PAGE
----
United States District Court, S.D. New York
Decided July 15, 2014
[Copyrighted Material Omitted]
For Plaintiff: Elizabeth Shieldkret, Esq., Forest Hills, NY.
For Defendants: Kalpana Nagampalli, Esq., Feldman Law Group, P.C., New York, NY.
OPINION AND ORDER
Shira A. Scheindlin, U.S.D.J.
Plaintiff, The KatiRoll Company, Inc. (" TKRC" ), brings this action against Kati
Junction, Inc. and eight of its employees. TKRC asserts eight causes of action: ( 1) infringement of a federally registered service mark against Kati Junction and the John Doe defendant; (2) trade dress infringement against all defendants; (3) unfair competition under the Lanham Act against all defendants; (4) state statutory infringement and unfair competition against all defendants; (5) common law unfair competition against all defendants; (6) breach of duty of loyalty against employee defendants; (7) breach of contract against defendants Islam and Alam; and (8) misappropriation of trade secret and/or proprietary and confidential information against all defendants. Defendants move to dismiss counts two through eight of the Complaint. For the reasons that follow, defendants' motion is DENIED.
A. The KatiRoll Company, Inc.
TKRC is a carry-out style restaurant that first opened in June 2002 on MacDougal Street in Manhattan. TKRC primarily sells Indian food, using flatbread (paratha or roti) prepared on a griddle and then wrapped around one or more fillings such as kebab meats, eggs, cheese, or vegetables. Since TKRC first opened in 2002, it has used a " 2-for" discount when a customer purchases two of the same item.
There are currently four TKRC restaurants, three in Manhattan and one in London, England. Each of the restaurants uses orange and white signage, has an orange awning with the company's word mark in white lettering and an orange banner with the company's word mark in white lettering. The layout of each TKRC restaurant features an open glass front with unobstructed windows, limited seating in front with a counter further back and an open kitchen plan to enhance the customer experience by allowing customers to observe preparation of the food. The stores use wood facing on the counters and wood surrounds on the trash bins.
It took many months for TKRC to develop the recipes for each of its dishes as well as the proprietary processes used to create desired textures and to keep ingredients ready for use without artificial preservatives. Additionally, the company spent approximately six months perfecting its roti recipe before introducing it in the restaurant. Employees were told to keep the recipes secret as part of their job training and in the employee manual. Employees also signed non-disclosure agreements.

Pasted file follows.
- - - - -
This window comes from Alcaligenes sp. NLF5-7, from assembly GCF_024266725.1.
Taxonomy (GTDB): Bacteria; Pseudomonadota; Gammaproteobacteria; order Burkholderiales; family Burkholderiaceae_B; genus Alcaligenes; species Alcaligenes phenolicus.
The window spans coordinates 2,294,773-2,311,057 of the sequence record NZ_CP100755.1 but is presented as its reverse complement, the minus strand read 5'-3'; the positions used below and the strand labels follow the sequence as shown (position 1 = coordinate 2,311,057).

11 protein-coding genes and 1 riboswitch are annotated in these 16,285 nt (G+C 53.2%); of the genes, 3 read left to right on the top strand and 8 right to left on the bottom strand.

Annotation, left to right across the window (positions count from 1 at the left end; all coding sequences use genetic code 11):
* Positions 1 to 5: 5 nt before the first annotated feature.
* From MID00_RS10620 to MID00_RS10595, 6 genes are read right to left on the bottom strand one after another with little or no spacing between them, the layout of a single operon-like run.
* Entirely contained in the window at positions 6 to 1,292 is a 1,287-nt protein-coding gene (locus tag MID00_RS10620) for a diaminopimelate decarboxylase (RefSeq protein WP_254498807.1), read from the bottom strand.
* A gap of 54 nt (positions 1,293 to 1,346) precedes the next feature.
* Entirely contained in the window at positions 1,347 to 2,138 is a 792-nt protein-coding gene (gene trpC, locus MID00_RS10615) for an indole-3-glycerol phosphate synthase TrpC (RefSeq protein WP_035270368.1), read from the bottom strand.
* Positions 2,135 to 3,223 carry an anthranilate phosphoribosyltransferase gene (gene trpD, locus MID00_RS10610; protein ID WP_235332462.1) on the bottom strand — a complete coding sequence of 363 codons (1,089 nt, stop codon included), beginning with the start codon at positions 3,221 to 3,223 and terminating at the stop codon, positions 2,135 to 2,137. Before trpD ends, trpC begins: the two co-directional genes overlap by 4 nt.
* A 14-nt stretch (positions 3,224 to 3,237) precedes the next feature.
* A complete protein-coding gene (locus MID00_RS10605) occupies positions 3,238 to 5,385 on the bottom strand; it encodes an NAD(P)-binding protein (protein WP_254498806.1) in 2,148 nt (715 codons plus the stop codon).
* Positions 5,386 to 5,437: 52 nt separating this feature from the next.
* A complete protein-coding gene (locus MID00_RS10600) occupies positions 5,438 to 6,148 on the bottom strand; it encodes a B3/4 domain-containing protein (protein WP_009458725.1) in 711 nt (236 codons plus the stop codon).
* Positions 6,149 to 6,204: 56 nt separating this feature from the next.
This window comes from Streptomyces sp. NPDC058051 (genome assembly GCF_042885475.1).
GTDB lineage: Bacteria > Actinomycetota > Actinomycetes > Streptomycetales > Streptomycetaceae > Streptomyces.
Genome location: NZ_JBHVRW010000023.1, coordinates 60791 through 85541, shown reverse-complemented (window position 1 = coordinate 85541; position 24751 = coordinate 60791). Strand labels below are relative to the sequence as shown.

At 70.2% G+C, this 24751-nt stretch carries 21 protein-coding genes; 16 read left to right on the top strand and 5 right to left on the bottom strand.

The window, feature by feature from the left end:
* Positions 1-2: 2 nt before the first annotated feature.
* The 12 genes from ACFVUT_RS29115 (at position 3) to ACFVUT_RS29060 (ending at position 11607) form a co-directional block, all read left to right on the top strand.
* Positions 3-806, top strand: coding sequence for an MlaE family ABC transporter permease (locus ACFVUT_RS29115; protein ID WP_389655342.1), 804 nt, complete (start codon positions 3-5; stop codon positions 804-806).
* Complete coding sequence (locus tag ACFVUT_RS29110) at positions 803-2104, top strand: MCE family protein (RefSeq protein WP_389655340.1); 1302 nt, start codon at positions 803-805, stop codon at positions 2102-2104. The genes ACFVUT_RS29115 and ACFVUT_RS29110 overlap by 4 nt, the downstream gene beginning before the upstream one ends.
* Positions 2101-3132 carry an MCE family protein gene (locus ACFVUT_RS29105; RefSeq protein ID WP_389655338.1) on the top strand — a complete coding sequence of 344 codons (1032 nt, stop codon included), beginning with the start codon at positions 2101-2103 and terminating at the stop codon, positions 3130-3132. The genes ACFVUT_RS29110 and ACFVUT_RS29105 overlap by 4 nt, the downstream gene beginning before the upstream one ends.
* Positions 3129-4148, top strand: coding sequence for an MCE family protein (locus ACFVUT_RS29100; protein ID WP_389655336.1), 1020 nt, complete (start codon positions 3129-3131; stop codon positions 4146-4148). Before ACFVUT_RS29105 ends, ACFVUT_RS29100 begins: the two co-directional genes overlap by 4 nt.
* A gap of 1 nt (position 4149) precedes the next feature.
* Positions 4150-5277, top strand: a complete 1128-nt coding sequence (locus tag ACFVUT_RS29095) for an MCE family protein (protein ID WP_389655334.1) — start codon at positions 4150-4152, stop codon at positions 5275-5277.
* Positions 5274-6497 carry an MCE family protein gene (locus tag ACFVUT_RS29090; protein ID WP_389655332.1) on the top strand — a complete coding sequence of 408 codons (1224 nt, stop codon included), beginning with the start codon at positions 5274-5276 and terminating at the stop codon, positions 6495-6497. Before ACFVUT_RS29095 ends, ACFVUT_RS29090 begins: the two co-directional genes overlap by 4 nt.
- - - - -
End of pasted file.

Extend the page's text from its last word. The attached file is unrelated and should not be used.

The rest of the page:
TKRC employees wear a uniform that includes a t-shirt with the company mark, a hat, and an apron. The company name and design trademarks appear on the back
of the shirt to ensure they are not obstructed by the apron.
B. Kati Junction, Inc.
In February 2014, Kati Junction, Inc. opened a takeout-style restaurant called Kati Junction at 200 West 40th Street in Manhattan, approximately three blocks from a TKRC restaurant. Kati Junction uses orange and white signage. Kati Junction's menu is nearly identical to TKRC's, including the names of the menu items and descriptions of those items. Kati Junction sells the same menu items as the TKRC restaurants and does not offer any additional or different rolls from the TKRC menu--Kati Junction also offers a " 2-for" discount when a customer purchases two of the same item. The flavor profile and texture of Kati Junction's fillings, sauces, and breads are very similar to TKRC's.
Kati Junction's restaurant features an unobstructed open glass front, limited seating in front with a counter further back, an open kitchen plan, and uses wood facing on the counters and wood surrounds for trash bins. Employees wear a uniform that includes a t-shirt with the Kati Junction orange and white design on the back, a hat, and an apron.
Kati Junction hired seven " current and former" TKRC employees. These employees are allegedly using TKRC's proprietary recipes and techniques to copy the TKRC menu. Since Kati Junction opened, more than one customer has asked TKRC about its new branch, demonstrating that customers are confused and believe Kati Junction is a TKRC restaurant.
III. LEGAL STANDARD
A. Motion to Dismiss
In deciding a motion to dismiss under Rule 12(b)(6), the court must " accept all factual allegations in the complaint as true, and draw all reasonable inferences in the plaintiff's favor."  The court evaluates the complaint under the " two-pronged approach" set forth in Ashcroft v. Iqbal.  First, a court may " identify pleadings that, because they are no more than conclusions, are not entitled to the assumption of truth."  " Threadbare recitals of the elements of a cause of action, supported by mere conclusory statements, do not suffice" to withstand a motion to dismiss. Second, " [w]hen there are well-pleaded factual allegations, a court should assume their veracity and then determine whether
they plausibly give rise to an entitlement for ...